I Wish I Didn’t Want To Be A Teacher

These words came out of my mouth several times this week.

“I wish I didn’t want to be a teacher.”

This weekend, I went to a brunch with one of my favorite momma friends and a couple of her employees. She is a wonderful boss of a wonderful company, and sitting around a table eating tartlets and fancy poached eggs and drinking bottomless mimosas, I thought, I wish I didn’t want to be a teacher. Because if I didn’t want to be a teacher, I would want to work here. I would want to sleep in past six and write pretty words on a pretty blog and go to brunches and have real conversations with women over the age of 10. And that’s where I get disappointed, because I do want to be a teacher.

For some insane reason, I want to be here. I want to be exactly where I am, sitting in this classroom, surrounded by construction paper and broken pencils and spilled apple sauce. I want to read storybooks and sit criss-cross on the carpet and have 30-minute meetings about how to show empathy.

Life would be easier if I chose a different profession. I know that.

Life would be easier if I chose a job I could walk away from at the end of the day, a job where I could put in my eight hours and head home without giving the lives of 44 others a second thought.

Life would be easier if I worked with adults, rather than ill-behaved fifth graders.

Life would be easier if my work friends didn’t have to ask my permission to go to the bathroom, and if I never needed to have a confrontation about the amount of Febreeze that is needed to make a room smell better. (Spoiler alert: It’s one spray, not the whole bottle.)

In sitting down to write this post, I have been interrupted every 30 seconds by the following questions:

Ms. Green, where is the tape?

Ms. Green, can I get water?

Ms. Green, where are the index cards?

Ms Green, can I go to the bathroom?

Ms. Green, will you sign my paper?

Ms. Green, is this right?

Ms. Green, are there any toilet paper rolls?

**wordless interaction: student puts paper and pen in my face, looks at me expectantly**

Ms. Green, so… where are the toilet paper rolls?

Life would be easier if I chose a profession that gave me answers, rather than endless questions.

Life would be easier if I chose a profession that didn’t involve bathroom passes and reporting evidence of lice.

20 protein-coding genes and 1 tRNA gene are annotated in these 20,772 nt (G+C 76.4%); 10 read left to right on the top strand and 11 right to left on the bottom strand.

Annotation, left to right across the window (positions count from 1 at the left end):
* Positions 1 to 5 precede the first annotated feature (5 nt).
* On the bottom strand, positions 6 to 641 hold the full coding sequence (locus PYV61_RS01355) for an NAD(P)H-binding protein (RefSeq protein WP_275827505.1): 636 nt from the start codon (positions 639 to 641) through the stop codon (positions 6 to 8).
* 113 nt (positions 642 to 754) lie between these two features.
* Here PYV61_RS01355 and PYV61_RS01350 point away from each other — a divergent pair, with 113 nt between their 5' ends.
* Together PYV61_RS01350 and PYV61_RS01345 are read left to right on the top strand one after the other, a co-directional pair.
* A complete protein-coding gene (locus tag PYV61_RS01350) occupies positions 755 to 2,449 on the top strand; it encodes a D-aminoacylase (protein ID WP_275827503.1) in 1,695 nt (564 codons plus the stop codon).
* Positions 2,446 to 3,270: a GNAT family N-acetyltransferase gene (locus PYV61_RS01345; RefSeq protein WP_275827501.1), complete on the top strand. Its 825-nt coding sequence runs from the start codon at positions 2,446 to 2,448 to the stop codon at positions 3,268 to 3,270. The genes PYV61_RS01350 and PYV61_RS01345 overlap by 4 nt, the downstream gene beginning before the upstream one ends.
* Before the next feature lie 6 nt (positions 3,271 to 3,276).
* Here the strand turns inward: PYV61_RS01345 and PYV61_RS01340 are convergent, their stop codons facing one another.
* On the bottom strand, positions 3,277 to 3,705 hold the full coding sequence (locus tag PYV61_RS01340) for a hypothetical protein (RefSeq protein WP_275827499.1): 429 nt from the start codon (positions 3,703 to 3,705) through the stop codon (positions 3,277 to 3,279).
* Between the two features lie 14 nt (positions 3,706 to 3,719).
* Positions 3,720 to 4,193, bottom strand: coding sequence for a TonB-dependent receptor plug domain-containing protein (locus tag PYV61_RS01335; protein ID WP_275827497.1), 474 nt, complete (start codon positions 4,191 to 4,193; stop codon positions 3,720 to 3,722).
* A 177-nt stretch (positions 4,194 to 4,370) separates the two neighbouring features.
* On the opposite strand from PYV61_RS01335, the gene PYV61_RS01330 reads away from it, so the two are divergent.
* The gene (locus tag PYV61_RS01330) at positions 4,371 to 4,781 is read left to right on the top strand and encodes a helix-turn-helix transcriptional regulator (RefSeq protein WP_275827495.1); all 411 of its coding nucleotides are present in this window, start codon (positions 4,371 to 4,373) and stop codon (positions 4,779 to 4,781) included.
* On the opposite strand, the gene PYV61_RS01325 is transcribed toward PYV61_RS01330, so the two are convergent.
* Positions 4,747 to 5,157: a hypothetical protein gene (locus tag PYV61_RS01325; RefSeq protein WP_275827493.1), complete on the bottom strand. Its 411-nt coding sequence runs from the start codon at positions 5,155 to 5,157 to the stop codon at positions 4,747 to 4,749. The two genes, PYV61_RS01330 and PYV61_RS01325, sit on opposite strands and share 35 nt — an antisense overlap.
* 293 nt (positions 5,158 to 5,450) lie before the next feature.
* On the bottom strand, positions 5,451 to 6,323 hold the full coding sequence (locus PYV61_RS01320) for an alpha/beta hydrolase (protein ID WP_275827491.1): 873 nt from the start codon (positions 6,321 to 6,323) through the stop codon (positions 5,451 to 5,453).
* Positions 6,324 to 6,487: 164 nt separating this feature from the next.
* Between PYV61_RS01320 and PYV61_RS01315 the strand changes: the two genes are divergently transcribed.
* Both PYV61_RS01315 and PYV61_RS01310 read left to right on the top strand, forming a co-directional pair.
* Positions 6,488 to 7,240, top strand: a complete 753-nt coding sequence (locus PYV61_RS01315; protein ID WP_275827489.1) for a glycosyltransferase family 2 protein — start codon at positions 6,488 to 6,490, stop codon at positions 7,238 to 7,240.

But at the end of the day, coffee spilled down my shirt, marker stains on my palms, and mud splattering my shoes, I am full of life. I am more alive than I was when I began the day. I am tired, yes; exhausted, yes; wanting a tall glass of wine, yes.

But alive.

Fully and truly alive.

For some inexplicable reason, every fiber of my being is called to be in this classroom with these kids.

My freshman year of college, going through training to be a Young Life leader, Brett Rodgers would always ask us, “What makes you feel alive?”

Four years later, I have a clear answer to his question: teaching. Teaching makes me feel alive.

I have found a profession that makes my feet sore and my heart full. I have found a profession that isn’t okay with the easy route, a profession that forces me to make hard choices and spend way too much time thinking about others. I have found something that makes me feel profoundly alive, and God-willing, I will get to do it for the rest of my life.

So yes, sometimes I wish I didn’t want to be a teacher. Sometimes I wish I could sleep in past six (did I already mention this one?) and make my own hours and wear wedges and not worry about standardized tests. But at the end of the day, I am thankful. Thankful for the messy and question filled prepubescent little people who are giving me life.

Erin is a writer, adventurer, and teacher. She loves climbing mountains, holding babies, and taste testing margaritas. She calls Austin, Texas home, where she hopes to inspire and encourage others to pursue a life full of grace and adventure. You can find her writing at erintaylorgreen.com

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